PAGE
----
in conjunction with Dave Gray from Global Geeks podcast.

What’s special about this podcast is it was recorded totally in Second Life.

Dave Gray has recently come into SL and he and I hit it off straight
away. We were both in a funny spot with our respective podcasts and we
discussed the possibility of collaborating on a joint show.

We discussed the various ideas of how to record and tested some
skype/sl combos, nothing seemed to work well.

I then hit on the idea that what we needed really was just a separate avatar who’s sole job would be to sit in SL and listen to the conversation while we used the voice feature of SL to host our joint show, outputting what the avatar acting as a mic was hearing straight to a recording device.

I filled my co-host, Mike, in on the idea and being the adventurous
guy who usually does the sound recording feckery on our EEL show, went
about creating another AV for the occasion and putting my idea in
action. Some test were done between Mike and I and away we went.

Dave Gray did a great job of pre and post production. The whole shebang was a great experience working in a collaborative and creative way to push innovation.

The experience was surreal and a hoot all in one.

You can d/l the show from the extraordinary everyday lives show podcast network website.

Cheers,

Dave

Beetroot in Subway – are Subway now gonna charge extra?

Some recent comments on my Bring Beetroot Back to Subway meme so thought I’d update you all.

Jim loves Subway but not Beetroot.

  1. I love subway but beetroot sux. its messy and i hate it in my subway. adelaide has beetroot and never got rid of it but i wont be upset if it goes for good.Comment by Jim — August 7, 2007 @ 11:02 pm

Well at least Jim’s contributing. But I beg to differ. Subway did get rid of Beetroot from its’ stores for a period of time. That’s whe and why I started this whole Bring Beetroot Back thing.

Our anon-a-mouse friend BeetrootNowCostsExtra breaks the news to us that Subway, being the folks so in touch with their customers, are going to keep beetroot but start charging extra for it…..mmm…what a neat idea….make your customers pay extra to keep something you already get.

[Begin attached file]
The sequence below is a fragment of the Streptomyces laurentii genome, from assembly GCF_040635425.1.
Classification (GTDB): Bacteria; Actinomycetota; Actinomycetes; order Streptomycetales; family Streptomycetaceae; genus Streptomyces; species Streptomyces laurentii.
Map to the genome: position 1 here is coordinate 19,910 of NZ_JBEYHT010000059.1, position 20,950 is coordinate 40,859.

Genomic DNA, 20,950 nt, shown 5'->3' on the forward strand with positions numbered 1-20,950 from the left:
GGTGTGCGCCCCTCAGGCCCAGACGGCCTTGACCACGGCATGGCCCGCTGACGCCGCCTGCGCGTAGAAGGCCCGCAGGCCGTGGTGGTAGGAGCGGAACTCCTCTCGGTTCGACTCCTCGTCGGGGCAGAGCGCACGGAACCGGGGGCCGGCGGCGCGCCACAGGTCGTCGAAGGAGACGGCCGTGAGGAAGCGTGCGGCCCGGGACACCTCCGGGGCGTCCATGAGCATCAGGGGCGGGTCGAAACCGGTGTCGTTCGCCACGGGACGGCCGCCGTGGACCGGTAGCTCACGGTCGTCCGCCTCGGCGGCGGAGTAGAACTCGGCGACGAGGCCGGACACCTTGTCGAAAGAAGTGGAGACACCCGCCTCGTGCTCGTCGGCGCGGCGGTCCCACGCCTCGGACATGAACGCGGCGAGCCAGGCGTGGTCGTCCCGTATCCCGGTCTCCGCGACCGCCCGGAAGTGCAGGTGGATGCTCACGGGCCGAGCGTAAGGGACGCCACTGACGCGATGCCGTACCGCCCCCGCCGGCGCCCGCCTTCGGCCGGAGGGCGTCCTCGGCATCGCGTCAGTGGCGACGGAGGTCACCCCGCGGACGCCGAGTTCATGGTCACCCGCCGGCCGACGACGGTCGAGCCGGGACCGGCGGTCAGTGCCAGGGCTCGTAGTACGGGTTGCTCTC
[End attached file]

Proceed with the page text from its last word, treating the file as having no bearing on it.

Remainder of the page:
1. From December 2007, Adding Beetroot to your subs will cost $0.30 extra on 6 inch subs and $0.60 extra on foot-long subs. At least in all the Subway stores I’ve been to have this “important” sticker about beetroot attached to their shop-windows.Comment by BeetrootNowCostsExtra — November 11, 2007 @ 6:53 pm

And Jim’s back, good on you Jim. While Adelaide *might* be only city with beetroot on Subways, I wonder why that is…hmmm?Anyway, good to see people having theconversation.
And I know from direct correspondence from franchisees that other states in Australia want it and have been asking.

  1. Subway is charging for Beetroot because all you greedy people have been asking for too much. The formula for beetroot is 3 cubes on a six inch and 6 cubes on a foot long. you all ruined it for every one….Now we have to pay. Also beetroot is only available in South Australia. No other city in the WORLD has it so you should be grateful we have it whether we have to pay for it or not.Comment by Jim — November 13, 2007 @ 10:04 pm

Well it’s great to see people having the conversation about even this relatively small topic in an open way..wow the long tail is long.

How much more fruitful it could be if Subway decided to wade in to the naked conversation. If they already aren’t as anon-a-mouse. Come on, get naked guys, we’ll respect you and your decisions a lot more for it.

http://bringbeetrootback.com/

Dave

Where we need to get back to

Real community and why we are building tools to connect to each other:

support

“One of the things that characterizes people living in difficult conditions is a very well-developed sense of how dependent we humans are on each other,” says Cockburn. “There’s a sense of community that is beyond anything that one encounters in the developed world. ”

“This is what allows people to survive their difficult circumstances and to support each other physically and emotionally, given the hard work and pain that they live with,”

Bruce Cockburn,

via the cockburn project

at cockburnproject.net

Dave

Photo via flickr from by Catman75